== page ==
Story at a glance
- More than 120 people visiting Nevada contracted COVID-19 in the months following casino reopenings.
- The tourism and entertainment industry is a key revenue stream in Nevada.
At least 123 visitors to Nevada have tested positive for the coronavirus in the weeks following their trip and returning home, USA Today reports. This comes after casinos in the state reopened on June 4, with state Gov. Steve Sisolak (D) aiming to rejuvenate the economy by welcoming tourists back to Las Vegas.
In light of the rising case count, with almost 1,000 new cases added on Monday bringing the state total to 43,831 total infection, Sisolak reimposed bar closures last week in county hotspots and added capacity restrictions for other restaurants and public spaces. Regarding casinos, however, the governor reportedly said he would wait for information before closing them or restricting admittance.
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Tourists, particularly ones visiting casinos, are a pillar in the Nevada economy. Tourism and entertainment are the primary drivers of job openings in the state, with casino hotels specifically making up the most jobs in the state’s lucrative entertainment sector, supplying 172,927 jobs in 2019.
USA Today also reports that within the first week of casinos reopening in June, 16 visitors had been diagnosed with the virus. In terms of demographics, Californians have composed approximately 46 percent of out-of-state visitors who tested positive for the coronavirus since early June. California has also struggled to control the rampant spread of COVID-19 infections, especially in the southern part of the state.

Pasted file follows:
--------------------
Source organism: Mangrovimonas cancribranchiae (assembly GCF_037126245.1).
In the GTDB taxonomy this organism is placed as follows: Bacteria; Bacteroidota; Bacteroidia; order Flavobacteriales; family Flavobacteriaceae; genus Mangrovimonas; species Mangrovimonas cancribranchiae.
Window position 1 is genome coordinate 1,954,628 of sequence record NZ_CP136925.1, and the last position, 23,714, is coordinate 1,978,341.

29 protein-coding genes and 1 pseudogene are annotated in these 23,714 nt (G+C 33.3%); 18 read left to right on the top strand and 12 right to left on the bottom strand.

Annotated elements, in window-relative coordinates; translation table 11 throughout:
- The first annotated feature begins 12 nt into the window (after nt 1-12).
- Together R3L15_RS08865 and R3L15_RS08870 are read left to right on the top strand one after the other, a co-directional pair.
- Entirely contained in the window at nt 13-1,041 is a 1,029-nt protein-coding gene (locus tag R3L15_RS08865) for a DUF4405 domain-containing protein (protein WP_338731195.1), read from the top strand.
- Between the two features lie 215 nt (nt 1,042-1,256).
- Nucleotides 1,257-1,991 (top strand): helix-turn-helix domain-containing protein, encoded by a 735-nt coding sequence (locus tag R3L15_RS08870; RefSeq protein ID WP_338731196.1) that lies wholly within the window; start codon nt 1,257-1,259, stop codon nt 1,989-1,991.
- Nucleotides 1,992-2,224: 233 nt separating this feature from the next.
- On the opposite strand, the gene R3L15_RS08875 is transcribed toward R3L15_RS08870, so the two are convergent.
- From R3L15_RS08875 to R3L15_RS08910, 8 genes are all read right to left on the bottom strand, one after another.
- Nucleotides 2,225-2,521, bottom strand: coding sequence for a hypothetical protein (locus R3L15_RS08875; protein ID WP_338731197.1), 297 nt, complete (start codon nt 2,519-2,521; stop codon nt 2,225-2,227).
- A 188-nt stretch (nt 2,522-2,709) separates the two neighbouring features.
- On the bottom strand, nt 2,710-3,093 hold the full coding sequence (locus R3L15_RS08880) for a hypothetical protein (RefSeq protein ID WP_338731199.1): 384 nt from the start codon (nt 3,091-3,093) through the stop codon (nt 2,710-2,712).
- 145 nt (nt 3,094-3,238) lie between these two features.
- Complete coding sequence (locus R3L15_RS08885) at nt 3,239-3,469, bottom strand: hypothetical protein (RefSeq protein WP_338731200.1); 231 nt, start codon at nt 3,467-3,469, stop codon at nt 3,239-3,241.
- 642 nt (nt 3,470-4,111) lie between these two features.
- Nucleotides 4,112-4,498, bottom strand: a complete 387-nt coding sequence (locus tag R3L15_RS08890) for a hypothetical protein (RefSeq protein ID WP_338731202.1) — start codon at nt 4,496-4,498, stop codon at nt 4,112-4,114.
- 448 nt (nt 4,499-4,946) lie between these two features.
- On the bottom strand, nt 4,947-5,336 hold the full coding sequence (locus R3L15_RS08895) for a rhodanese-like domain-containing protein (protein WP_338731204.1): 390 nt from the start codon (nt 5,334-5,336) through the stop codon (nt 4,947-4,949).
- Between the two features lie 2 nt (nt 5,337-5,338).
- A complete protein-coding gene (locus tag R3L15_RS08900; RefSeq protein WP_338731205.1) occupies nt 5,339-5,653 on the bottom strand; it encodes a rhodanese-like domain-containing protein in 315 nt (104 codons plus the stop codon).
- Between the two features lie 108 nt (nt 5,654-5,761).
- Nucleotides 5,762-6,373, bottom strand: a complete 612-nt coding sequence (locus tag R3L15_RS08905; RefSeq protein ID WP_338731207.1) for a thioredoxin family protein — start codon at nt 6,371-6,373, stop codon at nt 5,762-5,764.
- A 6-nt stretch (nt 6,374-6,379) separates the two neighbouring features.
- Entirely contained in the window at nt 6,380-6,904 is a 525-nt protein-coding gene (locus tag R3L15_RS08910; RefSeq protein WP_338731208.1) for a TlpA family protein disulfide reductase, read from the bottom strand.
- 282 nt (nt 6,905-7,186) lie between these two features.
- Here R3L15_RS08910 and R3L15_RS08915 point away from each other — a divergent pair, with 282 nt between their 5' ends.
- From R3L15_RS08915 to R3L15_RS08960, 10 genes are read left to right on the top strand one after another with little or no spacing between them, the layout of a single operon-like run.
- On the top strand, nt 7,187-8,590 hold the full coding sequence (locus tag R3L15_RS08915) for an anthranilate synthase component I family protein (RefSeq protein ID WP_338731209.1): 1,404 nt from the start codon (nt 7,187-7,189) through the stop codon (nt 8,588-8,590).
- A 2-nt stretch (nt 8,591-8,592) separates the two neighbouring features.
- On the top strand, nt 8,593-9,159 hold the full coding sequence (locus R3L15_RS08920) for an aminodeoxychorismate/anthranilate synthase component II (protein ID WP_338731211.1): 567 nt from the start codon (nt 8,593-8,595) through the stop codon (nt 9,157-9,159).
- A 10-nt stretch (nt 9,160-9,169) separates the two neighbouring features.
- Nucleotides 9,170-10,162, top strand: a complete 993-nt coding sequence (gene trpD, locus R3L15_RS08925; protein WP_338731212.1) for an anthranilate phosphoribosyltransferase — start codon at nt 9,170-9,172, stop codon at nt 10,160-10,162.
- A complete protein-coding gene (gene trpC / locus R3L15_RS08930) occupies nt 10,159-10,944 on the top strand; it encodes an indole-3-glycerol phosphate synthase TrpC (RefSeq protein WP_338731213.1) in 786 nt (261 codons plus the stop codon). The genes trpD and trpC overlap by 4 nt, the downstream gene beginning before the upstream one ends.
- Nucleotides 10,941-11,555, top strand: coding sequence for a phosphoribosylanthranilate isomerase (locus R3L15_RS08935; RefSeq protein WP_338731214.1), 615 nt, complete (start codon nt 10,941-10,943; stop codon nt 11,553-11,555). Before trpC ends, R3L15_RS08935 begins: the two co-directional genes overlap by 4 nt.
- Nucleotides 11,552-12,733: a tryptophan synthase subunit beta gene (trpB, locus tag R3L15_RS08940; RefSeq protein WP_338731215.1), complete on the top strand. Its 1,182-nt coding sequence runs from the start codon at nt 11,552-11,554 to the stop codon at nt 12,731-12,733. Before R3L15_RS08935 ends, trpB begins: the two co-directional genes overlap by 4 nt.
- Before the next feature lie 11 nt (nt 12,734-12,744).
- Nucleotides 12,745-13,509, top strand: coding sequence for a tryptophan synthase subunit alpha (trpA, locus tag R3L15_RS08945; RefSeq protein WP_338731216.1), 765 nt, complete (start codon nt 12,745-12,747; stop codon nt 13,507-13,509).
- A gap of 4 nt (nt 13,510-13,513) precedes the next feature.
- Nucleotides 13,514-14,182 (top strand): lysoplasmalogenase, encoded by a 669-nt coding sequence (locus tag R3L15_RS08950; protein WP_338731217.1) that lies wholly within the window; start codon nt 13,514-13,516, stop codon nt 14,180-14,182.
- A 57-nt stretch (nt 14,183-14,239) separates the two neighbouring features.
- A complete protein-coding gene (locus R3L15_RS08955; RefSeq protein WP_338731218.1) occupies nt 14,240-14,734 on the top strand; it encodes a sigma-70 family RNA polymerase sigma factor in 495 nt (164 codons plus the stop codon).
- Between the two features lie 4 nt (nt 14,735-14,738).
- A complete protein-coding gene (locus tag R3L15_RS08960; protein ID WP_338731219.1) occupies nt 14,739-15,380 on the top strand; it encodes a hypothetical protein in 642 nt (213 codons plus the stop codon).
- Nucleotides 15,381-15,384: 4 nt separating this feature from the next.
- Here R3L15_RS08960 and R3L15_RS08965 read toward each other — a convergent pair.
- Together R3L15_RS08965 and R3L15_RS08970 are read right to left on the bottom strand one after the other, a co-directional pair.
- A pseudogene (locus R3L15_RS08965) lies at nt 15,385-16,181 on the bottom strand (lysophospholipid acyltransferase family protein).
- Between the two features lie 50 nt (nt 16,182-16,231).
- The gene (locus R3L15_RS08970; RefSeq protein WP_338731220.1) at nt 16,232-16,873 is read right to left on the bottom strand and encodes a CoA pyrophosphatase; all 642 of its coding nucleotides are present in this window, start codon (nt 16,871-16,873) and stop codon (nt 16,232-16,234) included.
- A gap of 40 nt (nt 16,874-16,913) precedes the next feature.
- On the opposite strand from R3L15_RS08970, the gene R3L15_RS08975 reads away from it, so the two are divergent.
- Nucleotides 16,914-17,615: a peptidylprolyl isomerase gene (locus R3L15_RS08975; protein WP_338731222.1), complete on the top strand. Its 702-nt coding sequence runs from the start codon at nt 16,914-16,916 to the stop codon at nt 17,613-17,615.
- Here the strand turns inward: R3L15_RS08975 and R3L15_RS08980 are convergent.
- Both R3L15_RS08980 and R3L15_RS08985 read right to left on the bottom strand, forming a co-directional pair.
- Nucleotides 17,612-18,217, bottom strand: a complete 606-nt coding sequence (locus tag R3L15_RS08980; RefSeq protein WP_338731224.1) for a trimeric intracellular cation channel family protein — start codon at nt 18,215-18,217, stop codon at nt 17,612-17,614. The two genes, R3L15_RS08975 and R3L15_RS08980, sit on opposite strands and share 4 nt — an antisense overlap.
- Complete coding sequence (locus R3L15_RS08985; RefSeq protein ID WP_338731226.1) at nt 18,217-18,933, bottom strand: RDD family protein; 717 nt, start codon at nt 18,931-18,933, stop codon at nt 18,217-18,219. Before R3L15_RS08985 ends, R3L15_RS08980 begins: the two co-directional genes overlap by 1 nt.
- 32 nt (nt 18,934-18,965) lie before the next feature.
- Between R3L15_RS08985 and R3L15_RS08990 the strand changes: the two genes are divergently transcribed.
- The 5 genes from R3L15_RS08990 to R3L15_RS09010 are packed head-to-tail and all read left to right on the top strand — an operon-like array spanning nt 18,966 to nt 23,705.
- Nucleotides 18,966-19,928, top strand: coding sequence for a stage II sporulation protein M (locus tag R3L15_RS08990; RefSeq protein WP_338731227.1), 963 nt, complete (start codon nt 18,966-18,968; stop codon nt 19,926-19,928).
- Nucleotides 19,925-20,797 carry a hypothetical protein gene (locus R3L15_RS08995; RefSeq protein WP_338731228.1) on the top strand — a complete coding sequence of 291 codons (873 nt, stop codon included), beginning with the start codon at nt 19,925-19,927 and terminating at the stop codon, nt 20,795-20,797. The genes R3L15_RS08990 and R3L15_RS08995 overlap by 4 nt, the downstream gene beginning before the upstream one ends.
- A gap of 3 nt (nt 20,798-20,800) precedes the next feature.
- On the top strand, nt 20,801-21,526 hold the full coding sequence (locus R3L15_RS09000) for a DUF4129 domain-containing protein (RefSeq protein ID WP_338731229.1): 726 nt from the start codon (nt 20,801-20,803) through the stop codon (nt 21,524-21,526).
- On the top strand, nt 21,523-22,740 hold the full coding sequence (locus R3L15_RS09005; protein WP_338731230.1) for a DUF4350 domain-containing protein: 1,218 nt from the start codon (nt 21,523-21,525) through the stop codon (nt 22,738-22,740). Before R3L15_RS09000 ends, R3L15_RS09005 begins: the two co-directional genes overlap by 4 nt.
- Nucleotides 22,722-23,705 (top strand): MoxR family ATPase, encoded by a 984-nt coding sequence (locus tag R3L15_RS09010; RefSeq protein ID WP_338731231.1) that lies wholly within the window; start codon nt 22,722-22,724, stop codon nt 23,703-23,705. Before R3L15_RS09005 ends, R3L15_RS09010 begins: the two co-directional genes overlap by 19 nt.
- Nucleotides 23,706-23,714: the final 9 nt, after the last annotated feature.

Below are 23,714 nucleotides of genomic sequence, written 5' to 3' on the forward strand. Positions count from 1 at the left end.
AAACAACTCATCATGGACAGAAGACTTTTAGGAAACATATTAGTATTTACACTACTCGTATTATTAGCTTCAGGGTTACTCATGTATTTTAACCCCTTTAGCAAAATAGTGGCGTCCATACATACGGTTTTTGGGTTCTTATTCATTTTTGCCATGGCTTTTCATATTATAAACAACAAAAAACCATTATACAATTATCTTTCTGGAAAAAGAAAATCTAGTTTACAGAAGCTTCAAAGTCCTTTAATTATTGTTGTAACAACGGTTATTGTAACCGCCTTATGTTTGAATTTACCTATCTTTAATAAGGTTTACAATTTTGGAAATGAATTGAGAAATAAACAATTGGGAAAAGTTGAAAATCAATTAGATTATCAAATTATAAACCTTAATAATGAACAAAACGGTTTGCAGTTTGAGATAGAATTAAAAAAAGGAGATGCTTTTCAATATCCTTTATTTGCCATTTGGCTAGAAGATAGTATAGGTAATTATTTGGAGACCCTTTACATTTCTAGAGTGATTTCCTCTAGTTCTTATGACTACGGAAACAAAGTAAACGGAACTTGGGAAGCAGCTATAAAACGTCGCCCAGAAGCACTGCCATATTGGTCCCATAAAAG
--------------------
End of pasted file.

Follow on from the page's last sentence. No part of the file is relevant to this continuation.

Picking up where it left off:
Reports of poor public health practices at reopened casinos have also been noted; in early July, a Nevada man was arrested for trespassing on casino grounds unauthorized and refusing to wear a mask.
Unsafe working conditions have also prompted the restaurant workers’ unions to sue Las Vegas casino operators from failing to protect employees from coronavirus exposure. A June lawsuit, for instance, accuses several resorts and properties of running for nearly three weeks before mandating face masks particularly for guests — a move the lawsuit says still put employees at risk for infection even if they themselves wore a mask. Some of the defendants were iconic casinos like MGM Grands resort and the Bellagio casino.
Sisolak made face masks a requirement for venturing out into public spaces on June 24. This applies to residents and visitors.
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